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Thought Leaders

Thought Leaders

Adrián Magallanes

Adrián Magallanes

Von Wobeser y Sierra SCPaseo de los Tamarindos 60, 4th FloorBosques de las LomasMexico CityMexico05120

Thought Leader

WWL Ranking: Thought Leader

WWL says

Adrián Magallanes is a highly talented litigator with enviable expertise handling class-action and complex cross-border dispute resolution proceedings.

Questions & Answers

Adrián is a litigation and arbitration expert admitted to practise in Mexico and New York, with close to 20 years of experience. He has acted as counsel in commercial, infrastructure, energy and investor-state disputes. His litigation experience includes administrative and constitutional law trials (amparo) before Mexican courts, class actions and transnational litigations. He has also acted as an expert on Mexican law before courts in the USA, and is professor of international litigation at the Escuela Libre de Derecho.

What inspired you to pursue a legal career?

I discovered early in my life that I was moved by what I thought was unfair, and felt a compulsion to challenge such problems. Later, I realised that I enjoyed debating and proving my points to others, so a career in litigation was a natural destination.

How does your experience in arbitration and commercial litigation enhance your work in administrative litigation?

I have developed my career around cases involving the simultaneous application of administrative and commercial laws. These have included large disputes against government-owned companies in the energy and infrastructure sectors – particularly involving contract-based claims against Pemex, the Federal Electricity Commission (CFE) and the Ministry of Transportation. Some of these have been before courts, and others before arbitral tribunals.
These disputes are complex. The solution to the issues in dispute often lies in the intricacies of the relationship between administrative and commercial law, and the manner in which these regimes apply to the contract in question. I can offer two examples.
First, the Ports Act is a public policy statute governing the contracts entered into between the federal government and private companies to operate maritime ports. As per article 4(II) of the statute, this administrative law regime is supplemented by the Commerce Code. Hence, all contractual disputes involving maritime port operations are governed by both administrative and commercial law, so having experience in both types of disputes is an asset.
The CFE recently argued in one of our cases that the contract it executed with a private contractor was governed by administrative law principles, and that the “exorbitant clauses” regime was applicable. This regime assumes that the state and private contractors are not equals in their contractual relationship due to public policy considerations, and the CFE could therefore validly perform actions that would otherwise be invalid if the contract were governed by commercial law. Ultimately, the court ruled in our client’s favour and resolved that the contract was governed by commercial law. I consider that having substantive experience in administrative and commercial litigation was important when creating the winning strategy.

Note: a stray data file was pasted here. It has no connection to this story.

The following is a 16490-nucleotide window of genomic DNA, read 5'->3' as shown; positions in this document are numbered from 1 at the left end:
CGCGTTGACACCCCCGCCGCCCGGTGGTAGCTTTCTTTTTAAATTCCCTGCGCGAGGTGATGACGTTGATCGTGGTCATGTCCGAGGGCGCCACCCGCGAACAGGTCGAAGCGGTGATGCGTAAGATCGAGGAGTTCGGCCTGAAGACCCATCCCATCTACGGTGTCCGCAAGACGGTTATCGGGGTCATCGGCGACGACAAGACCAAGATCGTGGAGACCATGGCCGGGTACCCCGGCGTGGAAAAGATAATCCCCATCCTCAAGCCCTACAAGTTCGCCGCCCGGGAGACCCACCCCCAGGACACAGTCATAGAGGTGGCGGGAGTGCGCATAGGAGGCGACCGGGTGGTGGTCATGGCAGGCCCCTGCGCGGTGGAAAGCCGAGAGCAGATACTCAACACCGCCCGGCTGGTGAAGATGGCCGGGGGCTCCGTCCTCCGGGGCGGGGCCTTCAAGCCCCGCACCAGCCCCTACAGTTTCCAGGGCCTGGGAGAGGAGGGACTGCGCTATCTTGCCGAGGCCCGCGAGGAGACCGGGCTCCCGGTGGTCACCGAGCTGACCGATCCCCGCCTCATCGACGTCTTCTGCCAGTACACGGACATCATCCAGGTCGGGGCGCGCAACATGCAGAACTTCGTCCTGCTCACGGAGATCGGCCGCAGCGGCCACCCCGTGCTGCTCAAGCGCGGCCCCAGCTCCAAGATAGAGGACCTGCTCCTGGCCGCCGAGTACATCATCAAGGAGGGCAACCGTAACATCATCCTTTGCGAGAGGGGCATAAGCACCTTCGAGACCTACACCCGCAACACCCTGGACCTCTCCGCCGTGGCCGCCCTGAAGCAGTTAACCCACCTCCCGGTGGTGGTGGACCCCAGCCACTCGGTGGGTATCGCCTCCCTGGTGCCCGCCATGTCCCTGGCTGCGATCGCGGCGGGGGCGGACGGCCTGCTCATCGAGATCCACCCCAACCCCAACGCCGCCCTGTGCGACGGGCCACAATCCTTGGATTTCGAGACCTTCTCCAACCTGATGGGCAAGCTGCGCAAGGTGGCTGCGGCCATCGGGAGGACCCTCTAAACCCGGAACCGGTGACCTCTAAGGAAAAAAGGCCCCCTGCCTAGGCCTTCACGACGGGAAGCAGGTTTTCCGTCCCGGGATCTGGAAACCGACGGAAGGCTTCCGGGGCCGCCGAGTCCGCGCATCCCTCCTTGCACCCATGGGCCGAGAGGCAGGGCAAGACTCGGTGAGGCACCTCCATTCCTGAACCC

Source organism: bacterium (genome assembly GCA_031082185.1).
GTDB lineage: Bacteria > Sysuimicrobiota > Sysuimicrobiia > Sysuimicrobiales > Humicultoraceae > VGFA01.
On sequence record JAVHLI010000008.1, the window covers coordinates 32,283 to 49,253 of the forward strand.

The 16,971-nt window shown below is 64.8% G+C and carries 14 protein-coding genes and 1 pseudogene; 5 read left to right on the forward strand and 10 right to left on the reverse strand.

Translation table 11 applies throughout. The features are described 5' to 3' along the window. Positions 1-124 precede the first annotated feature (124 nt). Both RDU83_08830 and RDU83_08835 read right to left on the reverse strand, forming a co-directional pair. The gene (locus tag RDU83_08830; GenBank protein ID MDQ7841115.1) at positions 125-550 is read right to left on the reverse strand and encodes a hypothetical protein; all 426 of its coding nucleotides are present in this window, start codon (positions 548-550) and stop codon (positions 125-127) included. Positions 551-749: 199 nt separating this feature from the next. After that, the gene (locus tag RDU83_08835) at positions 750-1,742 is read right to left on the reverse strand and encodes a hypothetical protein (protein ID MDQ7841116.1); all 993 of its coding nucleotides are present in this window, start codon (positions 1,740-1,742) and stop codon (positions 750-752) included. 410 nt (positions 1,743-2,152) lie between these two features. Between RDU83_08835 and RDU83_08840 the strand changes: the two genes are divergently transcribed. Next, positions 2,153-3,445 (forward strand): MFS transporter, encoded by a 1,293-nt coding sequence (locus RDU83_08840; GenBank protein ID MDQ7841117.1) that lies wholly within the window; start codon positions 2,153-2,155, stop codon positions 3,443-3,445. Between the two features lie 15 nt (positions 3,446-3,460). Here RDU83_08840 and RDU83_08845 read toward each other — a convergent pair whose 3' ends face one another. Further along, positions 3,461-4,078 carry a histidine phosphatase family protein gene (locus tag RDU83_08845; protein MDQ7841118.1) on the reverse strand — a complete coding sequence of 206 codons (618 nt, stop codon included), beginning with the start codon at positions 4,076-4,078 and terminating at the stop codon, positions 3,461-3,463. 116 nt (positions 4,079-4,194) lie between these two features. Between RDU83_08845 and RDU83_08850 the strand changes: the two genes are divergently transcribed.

How have major infrastructure projects in Mexico been adversely impacted by covid-19?

Many projects will be affected. I foresee force majeure or change of law claims, and disruption and acceleration disputes. Many contractors and project owners will also lack sufficient economic resources to fully perform contracts as a consequence of the economic crisis caused by the pandemic.

How has the April 2019 decree from Mexico’s National Center for the Control of Energy affected the renewables sector in Mexico?

It has impacted all renewable energy projects in the pre-operational phase. Mandatory tests required to connect projects to the national grid have been indefinitely suspended, and these projects will not be able to enter their commercial phase until the suspension is lifted. However, the federal judicial branch has granted injunctions staying the decree’s application.

What effect has SENER’s recent decrees had on investors in the renewables sector? 

The October 2019 decree dilutes the monetary value of clean energy certificates. The May 2020 decree sets out the policy that SENER will implement in the energy market and, among other effects, it reflects an apparent intent to favour “strategic plants” of the CFE by placing them first in the energy dispatch order, under the argument that they are not intermittent and are safer for stability purposes. Nonetheless, the federal judicial branch has again granted injunctions in favour of private producers and amparo challenges are pending resolution.